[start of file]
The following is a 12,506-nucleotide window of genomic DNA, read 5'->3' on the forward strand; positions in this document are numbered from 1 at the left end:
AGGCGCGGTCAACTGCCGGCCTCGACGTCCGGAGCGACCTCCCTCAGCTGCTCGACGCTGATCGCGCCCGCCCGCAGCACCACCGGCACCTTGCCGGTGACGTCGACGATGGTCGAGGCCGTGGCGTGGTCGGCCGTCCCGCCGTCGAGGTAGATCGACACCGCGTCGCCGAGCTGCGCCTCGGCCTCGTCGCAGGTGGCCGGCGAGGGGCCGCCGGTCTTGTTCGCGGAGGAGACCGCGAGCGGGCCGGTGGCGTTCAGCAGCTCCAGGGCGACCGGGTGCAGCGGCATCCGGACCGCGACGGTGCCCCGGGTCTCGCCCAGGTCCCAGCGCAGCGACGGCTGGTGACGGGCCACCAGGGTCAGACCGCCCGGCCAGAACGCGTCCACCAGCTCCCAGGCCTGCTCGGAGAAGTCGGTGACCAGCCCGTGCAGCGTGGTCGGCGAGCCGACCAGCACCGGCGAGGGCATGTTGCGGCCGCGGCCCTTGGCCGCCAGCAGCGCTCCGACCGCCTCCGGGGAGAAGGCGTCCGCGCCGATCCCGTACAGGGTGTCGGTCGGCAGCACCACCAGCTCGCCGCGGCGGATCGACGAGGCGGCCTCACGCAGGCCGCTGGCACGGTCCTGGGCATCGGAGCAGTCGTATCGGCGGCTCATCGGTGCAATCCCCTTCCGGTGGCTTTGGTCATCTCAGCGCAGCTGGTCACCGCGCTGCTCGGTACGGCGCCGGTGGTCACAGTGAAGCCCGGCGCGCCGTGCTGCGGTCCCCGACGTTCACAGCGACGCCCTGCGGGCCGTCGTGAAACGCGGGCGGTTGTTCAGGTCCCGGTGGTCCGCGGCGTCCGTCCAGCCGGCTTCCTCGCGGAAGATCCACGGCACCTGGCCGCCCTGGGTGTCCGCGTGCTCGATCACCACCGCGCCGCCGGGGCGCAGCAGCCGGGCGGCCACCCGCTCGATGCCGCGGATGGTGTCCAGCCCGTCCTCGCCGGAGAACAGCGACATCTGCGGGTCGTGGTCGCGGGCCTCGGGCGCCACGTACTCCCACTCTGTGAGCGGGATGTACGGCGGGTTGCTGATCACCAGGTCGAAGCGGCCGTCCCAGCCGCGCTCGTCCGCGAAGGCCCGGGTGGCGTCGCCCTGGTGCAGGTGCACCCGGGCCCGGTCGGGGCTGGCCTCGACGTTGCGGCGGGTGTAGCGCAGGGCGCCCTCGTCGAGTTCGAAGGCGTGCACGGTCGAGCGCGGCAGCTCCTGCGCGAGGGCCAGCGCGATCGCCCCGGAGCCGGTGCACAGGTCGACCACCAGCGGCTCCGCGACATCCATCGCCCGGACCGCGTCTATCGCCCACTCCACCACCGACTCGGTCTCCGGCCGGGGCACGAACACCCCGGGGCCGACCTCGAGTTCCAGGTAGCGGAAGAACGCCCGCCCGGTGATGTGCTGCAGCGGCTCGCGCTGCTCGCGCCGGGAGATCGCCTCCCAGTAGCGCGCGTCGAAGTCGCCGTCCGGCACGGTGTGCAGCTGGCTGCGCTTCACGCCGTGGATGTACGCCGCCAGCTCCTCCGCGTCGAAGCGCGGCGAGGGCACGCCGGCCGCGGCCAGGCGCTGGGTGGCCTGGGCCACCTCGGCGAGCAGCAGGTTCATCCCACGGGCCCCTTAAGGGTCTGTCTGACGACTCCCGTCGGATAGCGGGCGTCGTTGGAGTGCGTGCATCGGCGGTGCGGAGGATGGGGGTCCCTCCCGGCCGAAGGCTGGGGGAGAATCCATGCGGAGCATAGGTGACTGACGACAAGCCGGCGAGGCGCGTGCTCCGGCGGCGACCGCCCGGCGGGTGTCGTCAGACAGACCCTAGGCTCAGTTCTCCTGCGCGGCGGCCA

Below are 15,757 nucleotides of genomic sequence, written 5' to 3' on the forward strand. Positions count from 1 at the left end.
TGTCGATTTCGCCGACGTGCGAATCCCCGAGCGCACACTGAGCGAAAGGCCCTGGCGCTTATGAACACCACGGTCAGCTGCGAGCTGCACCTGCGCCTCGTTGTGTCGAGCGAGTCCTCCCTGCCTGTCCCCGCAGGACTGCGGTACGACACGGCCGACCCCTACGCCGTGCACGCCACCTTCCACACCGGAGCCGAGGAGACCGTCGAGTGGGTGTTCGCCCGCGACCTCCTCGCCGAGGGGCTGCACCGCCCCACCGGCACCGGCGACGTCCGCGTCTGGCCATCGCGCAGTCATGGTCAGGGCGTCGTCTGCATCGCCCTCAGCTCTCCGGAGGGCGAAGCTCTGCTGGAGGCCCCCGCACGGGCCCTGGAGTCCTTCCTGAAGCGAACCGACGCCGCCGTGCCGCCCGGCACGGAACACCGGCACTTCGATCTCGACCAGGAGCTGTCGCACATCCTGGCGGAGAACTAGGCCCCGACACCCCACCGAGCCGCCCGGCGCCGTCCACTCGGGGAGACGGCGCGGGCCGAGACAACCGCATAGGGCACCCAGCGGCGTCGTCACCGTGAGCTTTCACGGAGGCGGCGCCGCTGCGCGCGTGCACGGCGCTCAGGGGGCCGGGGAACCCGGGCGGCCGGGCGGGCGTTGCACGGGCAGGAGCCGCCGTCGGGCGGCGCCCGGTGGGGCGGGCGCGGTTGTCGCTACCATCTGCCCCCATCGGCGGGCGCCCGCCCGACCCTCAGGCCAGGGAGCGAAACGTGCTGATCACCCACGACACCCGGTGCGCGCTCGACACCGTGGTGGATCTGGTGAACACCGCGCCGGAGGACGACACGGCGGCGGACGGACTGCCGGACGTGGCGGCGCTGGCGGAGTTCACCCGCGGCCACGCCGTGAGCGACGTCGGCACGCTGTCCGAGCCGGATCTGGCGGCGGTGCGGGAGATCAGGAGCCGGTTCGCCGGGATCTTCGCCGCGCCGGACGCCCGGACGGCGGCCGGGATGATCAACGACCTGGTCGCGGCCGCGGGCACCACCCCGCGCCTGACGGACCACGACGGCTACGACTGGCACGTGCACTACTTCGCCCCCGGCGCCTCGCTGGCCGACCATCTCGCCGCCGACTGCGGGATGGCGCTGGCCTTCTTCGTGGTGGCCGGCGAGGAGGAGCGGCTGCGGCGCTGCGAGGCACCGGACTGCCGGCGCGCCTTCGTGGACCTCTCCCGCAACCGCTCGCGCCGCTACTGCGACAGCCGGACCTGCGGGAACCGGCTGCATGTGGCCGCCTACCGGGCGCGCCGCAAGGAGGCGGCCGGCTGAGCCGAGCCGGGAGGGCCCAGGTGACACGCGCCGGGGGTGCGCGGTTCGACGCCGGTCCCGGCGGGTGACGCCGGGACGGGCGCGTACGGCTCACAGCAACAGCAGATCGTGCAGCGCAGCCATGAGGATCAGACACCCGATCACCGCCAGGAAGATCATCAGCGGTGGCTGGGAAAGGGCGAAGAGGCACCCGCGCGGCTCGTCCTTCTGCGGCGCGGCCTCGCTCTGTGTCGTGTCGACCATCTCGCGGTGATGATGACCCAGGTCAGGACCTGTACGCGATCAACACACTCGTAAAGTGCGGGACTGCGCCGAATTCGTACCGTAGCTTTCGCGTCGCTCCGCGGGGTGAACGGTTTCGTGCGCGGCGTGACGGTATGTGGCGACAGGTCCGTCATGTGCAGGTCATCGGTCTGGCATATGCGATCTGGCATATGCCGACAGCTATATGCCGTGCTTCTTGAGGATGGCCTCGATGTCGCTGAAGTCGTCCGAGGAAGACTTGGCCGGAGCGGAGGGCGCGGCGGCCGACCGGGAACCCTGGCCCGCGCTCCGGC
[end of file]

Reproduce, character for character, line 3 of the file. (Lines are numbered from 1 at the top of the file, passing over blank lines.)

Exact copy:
Below are 15,757 nucleotides of genomic sequence, written 5' to 3' on the forward strand. Positions count from 1 at the left end.